University of California, San Francisco Logo

University of California, San Francisco | About UCSF | Search UCSF | UCSF Medical Center

Home > Treatment > HIV Meds Quarterly > Summer 2008 > Testing for Chemokine Coreceptor Tropism
Testing for Chemokine Coreceptor Tropism
gray line
transparent gif
transparent gif

The CCR5 antagonist maraviroc (as well as vicriviroc, an investigational CCR5 antagonist) is active against HIV virus that exclusively uses the CCR5 coreceptor. It is not effective against CXCR4-tropic or dual/mixed-tropic HIV, and using maraviroc in patients with CXCR4 virus can cause virologic failure. Thus, it is important to determine coreceptor tropism before initiating treatment with maraviroc and to use maraviroc only in patients with exclusive CCR5-tropic virus.

Unfortunately, the tropism assays available to date have had suboptimal sensitivity for low-level populations of CXCR4-tropic HIV. In Phase 2b/3 studies of maraviroc, nearly 8% of patients whose tropism assay at the time of screening showed exclusive CCR5-tropic virus were found on retesting with the same assay to have dual or mixed tropism.(1,2) The commercially available coreceptor assay, marketed under the brand name Trofile, is reported by the manufacturer to have a sensitivity of only 85% when CXCR4 virus makes up 5% of the viral population, based on comparison with clonal analysis.

Work to improve the sensitivity of chemokine coreceptor assays has been ongoing, and at the XVII International HIV Drug Resistance Workshop, scientists with Monogram Biosciences, the Trofile manufacturer, presented results from studies of their new assay.(3) Using varying mixtures of CCR5 and CXCR4 clones, the assay was shown to have a sensitivity of 100% for detecting a 0.3% minor population of CXCR4-tropic HIV. Further, 18 patient samples that were inaccurately identified as exclusive CCR5 viral populations by the standard assay (clonal analysis detected CXCR4 variants) were retested with the new assay; 14 of these were correctly identified as containing CXCR4 viruses.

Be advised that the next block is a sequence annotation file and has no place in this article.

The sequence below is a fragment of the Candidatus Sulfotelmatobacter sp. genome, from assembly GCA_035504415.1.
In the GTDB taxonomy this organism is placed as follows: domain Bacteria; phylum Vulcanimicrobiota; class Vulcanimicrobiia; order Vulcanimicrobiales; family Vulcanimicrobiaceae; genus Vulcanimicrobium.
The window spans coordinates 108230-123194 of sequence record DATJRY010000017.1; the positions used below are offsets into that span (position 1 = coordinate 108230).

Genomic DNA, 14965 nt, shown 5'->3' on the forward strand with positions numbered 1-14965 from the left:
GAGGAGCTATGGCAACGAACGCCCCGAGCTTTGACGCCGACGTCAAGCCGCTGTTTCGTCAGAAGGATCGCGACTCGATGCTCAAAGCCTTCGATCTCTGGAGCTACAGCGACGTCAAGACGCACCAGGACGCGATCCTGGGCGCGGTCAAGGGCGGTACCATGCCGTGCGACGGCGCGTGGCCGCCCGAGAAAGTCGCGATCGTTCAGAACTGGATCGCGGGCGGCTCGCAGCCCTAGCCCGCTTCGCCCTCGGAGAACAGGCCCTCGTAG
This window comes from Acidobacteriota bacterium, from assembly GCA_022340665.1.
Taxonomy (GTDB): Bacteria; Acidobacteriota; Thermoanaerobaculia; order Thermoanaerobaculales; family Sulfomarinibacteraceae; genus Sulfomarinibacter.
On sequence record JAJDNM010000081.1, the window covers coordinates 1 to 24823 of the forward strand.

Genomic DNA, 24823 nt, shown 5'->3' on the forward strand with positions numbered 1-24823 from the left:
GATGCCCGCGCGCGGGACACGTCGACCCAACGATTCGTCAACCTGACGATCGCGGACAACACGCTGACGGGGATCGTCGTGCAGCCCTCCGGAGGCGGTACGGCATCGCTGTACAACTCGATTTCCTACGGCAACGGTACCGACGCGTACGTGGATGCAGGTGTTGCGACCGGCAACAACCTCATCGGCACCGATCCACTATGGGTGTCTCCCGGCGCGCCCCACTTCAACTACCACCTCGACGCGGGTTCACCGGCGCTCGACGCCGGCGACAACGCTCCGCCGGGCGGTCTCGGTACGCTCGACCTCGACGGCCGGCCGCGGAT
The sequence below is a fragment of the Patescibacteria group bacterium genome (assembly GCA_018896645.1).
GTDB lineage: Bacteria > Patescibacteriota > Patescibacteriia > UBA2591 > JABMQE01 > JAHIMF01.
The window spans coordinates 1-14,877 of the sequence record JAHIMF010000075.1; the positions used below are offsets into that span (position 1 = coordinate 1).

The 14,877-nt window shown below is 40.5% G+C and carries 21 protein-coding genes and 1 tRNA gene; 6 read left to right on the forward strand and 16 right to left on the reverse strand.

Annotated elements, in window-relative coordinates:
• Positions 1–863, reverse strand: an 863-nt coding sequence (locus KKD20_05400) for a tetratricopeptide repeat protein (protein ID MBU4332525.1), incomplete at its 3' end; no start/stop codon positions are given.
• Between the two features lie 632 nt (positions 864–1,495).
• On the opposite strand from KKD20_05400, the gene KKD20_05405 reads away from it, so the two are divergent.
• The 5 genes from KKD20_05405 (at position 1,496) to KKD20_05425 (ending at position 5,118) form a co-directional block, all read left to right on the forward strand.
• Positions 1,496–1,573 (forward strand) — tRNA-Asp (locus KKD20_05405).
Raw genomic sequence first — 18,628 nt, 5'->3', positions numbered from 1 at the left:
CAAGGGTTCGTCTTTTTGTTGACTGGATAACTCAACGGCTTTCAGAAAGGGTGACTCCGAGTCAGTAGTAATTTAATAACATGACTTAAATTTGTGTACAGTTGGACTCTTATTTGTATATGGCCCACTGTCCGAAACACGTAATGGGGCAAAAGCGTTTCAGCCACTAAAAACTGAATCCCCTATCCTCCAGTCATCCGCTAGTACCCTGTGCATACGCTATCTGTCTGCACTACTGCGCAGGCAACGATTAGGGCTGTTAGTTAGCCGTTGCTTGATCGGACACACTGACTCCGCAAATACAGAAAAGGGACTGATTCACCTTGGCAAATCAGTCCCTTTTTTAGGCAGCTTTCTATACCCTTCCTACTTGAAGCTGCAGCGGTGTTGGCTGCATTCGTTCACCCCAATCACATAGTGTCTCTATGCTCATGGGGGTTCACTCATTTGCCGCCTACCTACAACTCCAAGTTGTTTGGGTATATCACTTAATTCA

Clinical Bottom Line

This coreceptor tropism assay is significantly more sensitive for the detection of minor populations of CXCR4-tropic HIV. It should improve the ability of clinicians to identify patients who are likely to respond to CCR5 antagonists such as maraviroc. Note that coreceptor testing should be done before treatment with a CCR5 antagonist is initiated, and when the patient's HIV RNA is ≥1,000 copies/mL.

References

  1. Nelson M, Fatkenheuer G, Konourina I, et al. Efficacy and safety of maraviroc plus optimized background therapy in viremic, ART-experienced patients infected with CCR5-tropic HIV-1 in Europe, Australia, and North America: 24-week results. In: Program and abstracts of the 14th Conference on Retroviruses and Opportunistic Infections; February 25-28, 2007; Los Angeles. Abstract 104aLB.
  2. Lalezari J, Goodrich J, DeJesus E, et al. Efficacy and safety of maraviroc plus optimized background therapy in viremic ART-experienced patients infected with CCR5-tropic HIV-1: 24-week results of a phase 2b/3 study in the US and Canada. In: Program and abstracts of the 14th Conference on Retroviruses and Opportunistic Infections; February 25-28, 2007; Los Angeles. Abstract 104bLB.
  3. Trinh L, Han D, Huang W, et al. Technical validation of an enhanced sensitivity Trofile HIV co-receptor tropism assay for selecting patients for therapy with entry inhibitors targeting CCR5. In: Program and abstracts of the XVII International HIV Drug Resistance Workshop; June 10-14, 2008; Sitges, Spain.
transparent gif